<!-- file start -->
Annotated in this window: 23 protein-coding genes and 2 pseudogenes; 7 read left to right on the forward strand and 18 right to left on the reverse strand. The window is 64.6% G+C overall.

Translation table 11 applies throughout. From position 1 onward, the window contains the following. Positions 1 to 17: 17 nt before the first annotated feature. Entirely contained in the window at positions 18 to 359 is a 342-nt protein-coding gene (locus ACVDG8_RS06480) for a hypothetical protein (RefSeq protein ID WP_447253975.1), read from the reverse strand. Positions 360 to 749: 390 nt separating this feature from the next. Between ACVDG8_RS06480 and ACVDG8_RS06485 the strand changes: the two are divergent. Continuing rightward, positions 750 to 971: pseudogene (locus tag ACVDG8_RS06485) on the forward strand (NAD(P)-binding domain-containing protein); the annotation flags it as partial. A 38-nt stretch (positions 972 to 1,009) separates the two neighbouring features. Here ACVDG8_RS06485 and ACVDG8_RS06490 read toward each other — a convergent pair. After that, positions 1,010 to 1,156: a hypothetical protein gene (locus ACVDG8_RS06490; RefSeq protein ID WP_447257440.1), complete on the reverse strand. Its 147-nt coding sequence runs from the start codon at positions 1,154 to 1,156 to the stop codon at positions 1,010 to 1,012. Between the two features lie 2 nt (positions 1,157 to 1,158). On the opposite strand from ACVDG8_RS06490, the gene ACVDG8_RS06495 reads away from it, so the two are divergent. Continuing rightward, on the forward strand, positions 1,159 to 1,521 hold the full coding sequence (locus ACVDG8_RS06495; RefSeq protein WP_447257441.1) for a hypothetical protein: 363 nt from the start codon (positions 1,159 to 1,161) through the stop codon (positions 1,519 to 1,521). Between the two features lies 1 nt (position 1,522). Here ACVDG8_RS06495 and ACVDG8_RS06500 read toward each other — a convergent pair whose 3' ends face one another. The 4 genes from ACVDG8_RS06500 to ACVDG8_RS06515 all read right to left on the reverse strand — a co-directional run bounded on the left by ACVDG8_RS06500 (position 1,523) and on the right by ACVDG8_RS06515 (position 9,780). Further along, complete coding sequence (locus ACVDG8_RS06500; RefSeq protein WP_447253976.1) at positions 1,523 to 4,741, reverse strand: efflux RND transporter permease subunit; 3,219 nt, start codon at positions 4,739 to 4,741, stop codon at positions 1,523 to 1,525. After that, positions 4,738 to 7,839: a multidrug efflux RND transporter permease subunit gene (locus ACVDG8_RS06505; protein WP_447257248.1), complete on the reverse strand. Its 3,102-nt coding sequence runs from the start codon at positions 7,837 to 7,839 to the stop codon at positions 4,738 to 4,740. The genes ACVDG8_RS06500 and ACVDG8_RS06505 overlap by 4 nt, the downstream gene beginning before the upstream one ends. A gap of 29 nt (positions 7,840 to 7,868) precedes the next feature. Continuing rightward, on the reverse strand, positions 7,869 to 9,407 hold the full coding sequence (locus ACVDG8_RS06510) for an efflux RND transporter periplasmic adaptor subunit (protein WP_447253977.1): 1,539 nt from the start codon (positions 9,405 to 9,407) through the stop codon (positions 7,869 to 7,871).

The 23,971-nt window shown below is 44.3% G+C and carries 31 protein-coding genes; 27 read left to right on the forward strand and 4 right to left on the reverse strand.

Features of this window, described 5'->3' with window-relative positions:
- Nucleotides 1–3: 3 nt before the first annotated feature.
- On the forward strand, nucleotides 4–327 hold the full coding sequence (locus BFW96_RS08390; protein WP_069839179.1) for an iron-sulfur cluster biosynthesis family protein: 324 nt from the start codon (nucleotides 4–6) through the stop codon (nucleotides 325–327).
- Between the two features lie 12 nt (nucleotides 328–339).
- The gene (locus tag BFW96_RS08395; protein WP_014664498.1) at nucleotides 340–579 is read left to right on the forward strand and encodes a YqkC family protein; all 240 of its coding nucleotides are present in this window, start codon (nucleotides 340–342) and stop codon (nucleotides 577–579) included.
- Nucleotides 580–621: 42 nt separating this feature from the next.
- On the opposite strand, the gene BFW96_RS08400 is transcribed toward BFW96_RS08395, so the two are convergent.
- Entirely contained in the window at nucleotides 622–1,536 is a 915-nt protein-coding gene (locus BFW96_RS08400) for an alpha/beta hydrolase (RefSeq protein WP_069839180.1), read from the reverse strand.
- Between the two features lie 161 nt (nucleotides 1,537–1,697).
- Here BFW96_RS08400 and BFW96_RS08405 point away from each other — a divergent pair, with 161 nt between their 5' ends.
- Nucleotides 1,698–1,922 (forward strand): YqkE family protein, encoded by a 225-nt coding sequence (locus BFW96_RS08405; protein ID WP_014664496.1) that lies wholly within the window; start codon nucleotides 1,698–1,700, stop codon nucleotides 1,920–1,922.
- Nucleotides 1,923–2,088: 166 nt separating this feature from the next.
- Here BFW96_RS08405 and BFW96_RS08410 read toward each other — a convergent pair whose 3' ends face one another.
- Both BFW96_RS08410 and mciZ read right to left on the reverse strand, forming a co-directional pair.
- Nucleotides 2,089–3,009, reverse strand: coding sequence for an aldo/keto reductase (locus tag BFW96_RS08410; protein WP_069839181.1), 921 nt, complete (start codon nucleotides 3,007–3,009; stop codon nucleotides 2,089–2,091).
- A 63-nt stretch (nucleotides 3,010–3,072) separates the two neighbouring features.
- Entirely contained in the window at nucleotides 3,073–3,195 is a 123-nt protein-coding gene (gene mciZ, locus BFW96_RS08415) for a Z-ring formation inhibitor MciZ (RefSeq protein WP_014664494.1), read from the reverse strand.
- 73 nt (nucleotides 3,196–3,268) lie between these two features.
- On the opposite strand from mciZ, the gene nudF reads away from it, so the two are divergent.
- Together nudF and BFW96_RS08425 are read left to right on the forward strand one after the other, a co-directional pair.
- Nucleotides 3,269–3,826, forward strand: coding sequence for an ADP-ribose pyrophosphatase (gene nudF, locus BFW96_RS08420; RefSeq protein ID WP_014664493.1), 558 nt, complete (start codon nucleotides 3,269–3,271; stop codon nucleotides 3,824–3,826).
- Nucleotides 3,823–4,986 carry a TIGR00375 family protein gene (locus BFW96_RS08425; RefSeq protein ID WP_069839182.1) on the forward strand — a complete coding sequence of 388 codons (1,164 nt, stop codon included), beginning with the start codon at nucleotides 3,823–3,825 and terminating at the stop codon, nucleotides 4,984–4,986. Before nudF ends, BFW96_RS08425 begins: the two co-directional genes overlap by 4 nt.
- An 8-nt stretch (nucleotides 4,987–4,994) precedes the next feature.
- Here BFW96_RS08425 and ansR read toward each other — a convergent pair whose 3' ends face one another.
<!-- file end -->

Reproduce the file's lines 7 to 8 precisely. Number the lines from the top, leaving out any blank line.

- Between the two features lie 12 nt (nucleotides 328–339).
- The gene (locus tag BFW96_RS08395; protein WP_014664498.1) at nucleotides 340–579 is read left to right on the forward strand and encodes a YqkC family protein; all 240 of its coding nucleotides are present in this window, start codon (nucleotides 340–342) and stop codon (nucleotides 577–579) included.